Small Pelagic Fishery Harvest Strategy
The Small Pelagic Fishery (SPF) Scientific Panel met on 15/16 December 2016 in Hobart. The Panel reviewed the outcomes of multiple research projects to test proposed changes to the SPF Harvest Strategy. The work considered by the Panel at this meeting and the Panel’s draft recommendations / advice is provided in italics below each item:
- Stock assessments for eastern jack mackerel and eastern blue mackerel. These were developed primarily to provide an estimate of depletion which could then be used to update the Management Strategy Evaluation (MSE) for these stocks.
The Panel supported the use of the eastern jack mackerel and eastern blue mackerel stock assessments to inform an update of the MSE. The Panel noted the development of the assessment is good progress towards the development of an integrated stock assessment in the future but that until more data is available, there is limited benefit in progressing them at this stage.
- An updated MSE to test the changes proposed to the Tier 3 harvest control rule by the Panel in December 2015 (i.e. exploitation rates should be half or quarter those of Tier 2).
The Panel recommended:
- that Tier 3 as recommended by the Panel in December 2015 be adopted
- that there be no change to the existing Tier 1 and Tier 2 exploitation rates in the harvest strategy
- if the MSE is updated in the future, a dynamic B0 should be investigated for the SPF stocks, noting that there is currently no urgent need for additional MSE testing but that this may change if activity in the fishery accelerates significantly beyond current levels.
- A bioeconomic analysis to assess whether alternative reference points may be appropriate for these stocks from an economic perspective.
The Panel recommended that there is no basis to change the reference points in the SPF Harvest Strategy as the current target reference point of B50 and limit reference point of B20 meet the biological, ecological and economic requirements of the fishery.
Eastern Jack and Blue Mackerel Management Strategy Evaluation
Eastern Jack Mackerel Stock Assessment
Blue Mackerel Stock Assessment
Bioeconomic target reference points for the Commonwealth Small Pelagics fishery
Annual Research Plan
The Panel considered the identified research priorities for the SPF and advised that the data standards and performance indicators project is now a lower priority given the reduced effort due to the reduction in active vessels in the fishery.
Download the SPF 2017-18 Annual Research Plan.
The Panel provided the following draft advice with a focus on commercial species management. Advice on protected species management is being sought from marine mammal and seabird experts.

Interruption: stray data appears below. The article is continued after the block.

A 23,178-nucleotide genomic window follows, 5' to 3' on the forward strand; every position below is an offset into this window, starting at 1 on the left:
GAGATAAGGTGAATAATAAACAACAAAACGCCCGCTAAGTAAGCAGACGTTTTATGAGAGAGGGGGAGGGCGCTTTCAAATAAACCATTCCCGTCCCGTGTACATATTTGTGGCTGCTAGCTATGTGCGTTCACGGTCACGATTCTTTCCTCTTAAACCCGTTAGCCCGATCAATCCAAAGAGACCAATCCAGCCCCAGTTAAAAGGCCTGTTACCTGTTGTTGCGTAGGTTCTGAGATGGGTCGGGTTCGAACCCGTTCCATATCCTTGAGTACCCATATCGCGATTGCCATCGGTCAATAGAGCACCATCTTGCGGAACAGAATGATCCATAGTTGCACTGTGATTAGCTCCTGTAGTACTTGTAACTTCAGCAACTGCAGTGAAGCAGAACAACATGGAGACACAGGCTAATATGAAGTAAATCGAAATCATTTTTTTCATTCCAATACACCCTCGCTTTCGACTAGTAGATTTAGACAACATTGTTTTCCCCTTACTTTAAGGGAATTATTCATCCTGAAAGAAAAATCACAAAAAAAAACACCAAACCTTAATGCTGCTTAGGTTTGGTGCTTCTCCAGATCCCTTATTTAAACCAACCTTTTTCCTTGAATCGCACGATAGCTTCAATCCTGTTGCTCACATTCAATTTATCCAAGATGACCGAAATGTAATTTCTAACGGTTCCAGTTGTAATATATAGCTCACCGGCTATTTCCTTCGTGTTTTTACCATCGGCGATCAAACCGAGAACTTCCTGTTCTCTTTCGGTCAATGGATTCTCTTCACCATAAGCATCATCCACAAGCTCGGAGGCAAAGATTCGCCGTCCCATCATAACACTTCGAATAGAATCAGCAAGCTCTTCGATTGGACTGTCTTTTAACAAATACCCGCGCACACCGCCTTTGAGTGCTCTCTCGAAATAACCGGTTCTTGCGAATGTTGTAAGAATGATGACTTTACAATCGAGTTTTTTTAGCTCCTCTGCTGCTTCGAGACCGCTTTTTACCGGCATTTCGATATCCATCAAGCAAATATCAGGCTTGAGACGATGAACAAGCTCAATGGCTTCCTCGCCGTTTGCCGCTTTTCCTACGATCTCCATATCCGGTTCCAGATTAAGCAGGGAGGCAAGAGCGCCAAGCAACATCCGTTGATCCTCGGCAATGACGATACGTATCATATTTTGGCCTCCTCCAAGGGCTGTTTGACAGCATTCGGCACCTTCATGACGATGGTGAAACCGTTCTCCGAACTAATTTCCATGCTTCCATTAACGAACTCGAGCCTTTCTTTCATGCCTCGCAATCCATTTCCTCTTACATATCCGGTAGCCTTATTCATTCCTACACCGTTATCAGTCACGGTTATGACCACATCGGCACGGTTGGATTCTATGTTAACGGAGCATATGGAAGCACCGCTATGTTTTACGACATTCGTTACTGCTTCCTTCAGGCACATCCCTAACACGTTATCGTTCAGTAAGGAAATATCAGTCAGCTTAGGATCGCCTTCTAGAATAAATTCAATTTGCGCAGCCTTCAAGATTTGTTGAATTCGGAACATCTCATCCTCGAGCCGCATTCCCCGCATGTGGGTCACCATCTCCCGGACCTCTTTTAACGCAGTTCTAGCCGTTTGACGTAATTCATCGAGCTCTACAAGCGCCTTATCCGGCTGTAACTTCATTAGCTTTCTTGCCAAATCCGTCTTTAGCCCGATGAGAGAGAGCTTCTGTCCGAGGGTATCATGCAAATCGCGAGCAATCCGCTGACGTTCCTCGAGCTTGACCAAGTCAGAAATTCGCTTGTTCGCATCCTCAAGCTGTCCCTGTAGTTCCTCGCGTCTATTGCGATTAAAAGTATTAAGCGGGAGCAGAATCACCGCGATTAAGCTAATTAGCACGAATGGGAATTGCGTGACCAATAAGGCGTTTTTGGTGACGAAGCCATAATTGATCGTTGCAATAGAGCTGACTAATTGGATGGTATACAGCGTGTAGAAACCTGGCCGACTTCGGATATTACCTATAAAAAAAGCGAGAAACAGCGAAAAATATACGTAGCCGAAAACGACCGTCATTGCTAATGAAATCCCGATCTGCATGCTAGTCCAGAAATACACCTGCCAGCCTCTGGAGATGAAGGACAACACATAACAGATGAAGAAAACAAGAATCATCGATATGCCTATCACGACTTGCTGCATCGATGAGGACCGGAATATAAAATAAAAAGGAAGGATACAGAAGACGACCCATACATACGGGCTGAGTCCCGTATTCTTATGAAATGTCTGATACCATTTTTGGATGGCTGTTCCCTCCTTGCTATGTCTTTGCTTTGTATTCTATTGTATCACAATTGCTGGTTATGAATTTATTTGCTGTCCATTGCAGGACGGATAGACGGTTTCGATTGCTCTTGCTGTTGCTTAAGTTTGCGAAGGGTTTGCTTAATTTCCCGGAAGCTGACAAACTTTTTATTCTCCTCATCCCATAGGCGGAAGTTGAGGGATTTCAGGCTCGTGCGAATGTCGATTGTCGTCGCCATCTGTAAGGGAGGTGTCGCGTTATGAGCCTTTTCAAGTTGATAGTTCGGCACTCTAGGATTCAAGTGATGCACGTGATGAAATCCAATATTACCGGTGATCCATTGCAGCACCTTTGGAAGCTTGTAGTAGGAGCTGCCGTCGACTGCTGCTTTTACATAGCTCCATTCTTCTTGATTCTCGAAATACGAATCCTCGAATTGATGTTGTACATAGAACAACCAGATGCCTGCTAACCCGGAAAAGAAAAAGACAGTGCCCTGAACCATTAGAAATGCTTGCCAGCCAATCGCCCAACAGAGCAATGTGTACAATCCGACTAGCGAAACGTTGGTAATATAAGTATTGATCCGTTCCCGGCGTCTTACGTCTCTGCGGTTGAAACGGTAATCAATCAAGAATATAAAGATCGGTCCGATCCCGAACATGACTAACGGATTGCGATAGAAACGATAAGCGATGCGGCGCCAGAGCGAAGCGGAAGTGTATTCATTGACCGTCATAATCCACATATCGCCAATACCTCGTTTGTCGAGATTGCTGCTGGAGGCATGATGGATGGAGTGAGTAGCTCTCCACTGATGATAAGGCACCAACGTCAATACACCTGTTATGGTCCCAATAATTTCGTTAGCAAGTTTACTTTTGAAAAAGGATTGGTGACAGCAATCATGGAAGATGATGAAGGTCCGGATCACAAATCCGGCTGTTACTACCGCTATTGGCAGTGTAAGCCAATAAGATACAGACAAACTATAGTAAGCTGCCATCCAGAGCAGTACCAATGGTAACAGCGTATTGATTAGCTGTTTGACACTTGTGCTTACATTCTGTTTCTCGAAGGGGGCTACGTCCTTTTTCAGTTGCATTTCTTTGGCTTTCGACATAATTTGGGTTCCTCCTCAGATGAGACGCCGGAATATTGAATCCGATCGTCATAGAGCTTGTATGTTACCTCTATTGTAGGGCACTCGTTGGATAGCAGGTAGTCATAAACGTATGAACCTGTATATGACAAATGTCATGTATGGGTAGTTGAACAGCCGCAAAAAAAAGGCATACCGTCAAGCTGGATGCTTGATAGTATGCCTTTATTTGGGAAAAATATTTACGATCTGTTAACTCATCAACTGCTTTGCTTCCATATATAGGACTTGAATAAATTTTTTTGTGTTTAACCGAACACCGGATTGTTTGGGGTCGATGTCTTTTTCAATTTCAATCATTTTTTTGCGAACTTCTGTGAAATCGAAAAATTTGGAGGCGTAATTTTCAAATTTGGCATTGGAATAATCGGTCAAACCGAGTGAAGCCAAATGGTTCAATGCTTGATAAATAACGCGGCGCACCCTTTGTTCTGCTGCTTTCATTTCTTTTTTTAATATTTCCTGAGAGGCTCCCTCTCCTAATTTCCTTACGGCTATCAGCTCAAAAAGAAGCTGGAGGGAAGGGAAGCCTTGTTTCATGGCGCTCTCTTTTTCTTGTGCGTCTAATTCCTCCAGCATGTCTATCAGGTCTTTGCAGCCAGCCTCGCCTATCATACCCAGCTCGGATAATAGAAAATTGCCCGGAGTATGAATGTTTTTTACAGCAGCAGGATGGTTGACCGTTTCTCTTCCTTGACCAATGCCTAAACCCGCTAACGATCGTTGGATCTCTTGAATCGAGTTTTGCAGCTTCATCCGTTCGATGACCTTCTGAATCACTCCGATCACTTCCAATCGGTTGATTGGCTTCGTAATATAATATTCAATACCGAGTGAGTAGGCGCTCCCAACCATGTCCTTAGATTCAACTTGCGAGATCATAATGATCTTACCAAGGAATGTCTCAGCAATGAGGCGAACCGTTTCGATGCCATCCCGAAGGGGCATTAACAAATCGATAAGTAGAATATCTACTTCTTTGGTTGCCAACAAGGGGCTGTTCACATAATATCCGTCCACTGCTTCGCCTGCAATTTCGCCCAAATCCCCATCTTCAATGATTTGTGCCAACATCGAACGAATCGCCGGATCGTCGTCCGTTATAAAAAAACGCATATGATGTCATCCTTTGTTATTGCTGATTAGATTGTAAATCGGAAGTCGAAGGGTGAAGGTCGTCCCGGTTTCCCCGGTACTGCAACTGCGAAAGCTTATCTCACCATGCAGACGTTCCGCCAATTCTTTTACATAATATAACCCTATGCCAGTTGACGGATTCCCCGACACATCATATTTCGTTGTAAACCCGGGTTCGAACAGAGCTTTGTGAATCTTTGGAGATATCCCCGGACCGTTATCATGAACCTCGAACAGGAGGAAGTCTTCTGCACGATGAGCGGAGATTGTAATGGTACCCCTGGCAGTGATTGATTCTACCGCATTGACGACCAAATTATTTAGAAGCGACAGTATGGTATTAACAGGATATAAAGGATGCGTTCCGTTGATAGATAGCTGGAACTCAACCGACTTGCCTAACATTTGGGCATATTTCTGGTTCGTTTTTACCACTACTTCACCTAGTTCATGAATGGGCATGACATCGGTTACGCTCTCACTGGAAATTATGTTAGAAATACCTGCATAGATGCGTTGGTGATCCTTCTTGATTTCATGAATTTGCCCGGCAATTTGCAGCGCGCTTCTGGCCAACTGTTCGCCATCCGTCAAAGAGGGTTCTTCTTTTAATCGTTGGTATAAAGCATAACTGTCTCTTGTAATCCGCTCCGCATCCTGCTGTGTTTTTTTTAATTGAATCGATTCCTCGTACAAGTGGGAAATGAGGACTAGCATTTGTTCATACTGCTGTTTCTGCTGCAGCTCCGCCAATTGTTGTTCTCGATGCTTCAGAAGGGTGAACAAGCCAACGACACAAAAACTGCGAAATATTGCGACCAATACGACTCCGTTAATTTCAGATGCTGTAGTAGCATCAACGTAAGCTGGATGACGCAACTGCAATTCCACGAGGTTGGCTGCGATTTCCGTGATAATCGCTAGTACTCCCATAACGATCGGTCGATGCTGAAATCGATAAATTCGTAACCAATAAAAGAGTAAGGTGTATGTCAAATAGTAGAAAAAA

The Panel considered there to be no sustainability issues given the fishery is managed using output controls with TACs and transferrable quota.
The Panel recommended that the following data collection be undertaken:
- 50 random samples of each species from each shot to monitor age composition of the catch and also monitor changes in growth patterns. One of the reasons recruitment varies so much is due to changes in growth rates and changes in growth aren’t reviewed often enough.
- Samples of the catch could be collected by an observer or operator but if the latter, clear protocols would need to be developed.
- The current level of ongoing observer monitoring required for midwater trawl operations, 20 per cent, would be sufficient for sample collection.
Regional catch limits
- In terms of spreading effort to support the collection of representative data on target species, the benefit of regional catch limits is minimal. This type of data collection is best achieved through research surveys given that stocks occur across a significant spatial area and there is limited potential for multiple boats to fish at any one time.
- The Panel reiterated that the risk of localised depletion in this fishery remains low due to the highly migratory/mobile nature of the target species and that any risk to the stocks is best managed via depletion overall through setting appropriate catch limits (i.e. through TACs as is currently done).
The Panel recommended reviewing the requirement for the 2000 tonne grid regional catch limits once the research project previously identified by the Panel ‘Analysis of spatial impacts of fishing in the SPF’ is completed.
- Given interactions with protected species are statistically rare events, the Panel agreed a high level of monitoring is required to detect interactions.
The Panel recommended that an electronic monitoring (EM) system be placed on each boat and that for the first ten trips an onboard observer be present (this is consistent with the current requirement for new midwater trawl boats), alternating between vessels each trip if hauling is switched between vessels. This is to ensure that the EM systems can adequately monitor protected species interactions. After the first 10 trips, the level and mix of coverage required should be reviewed.
Download the pair trawling application.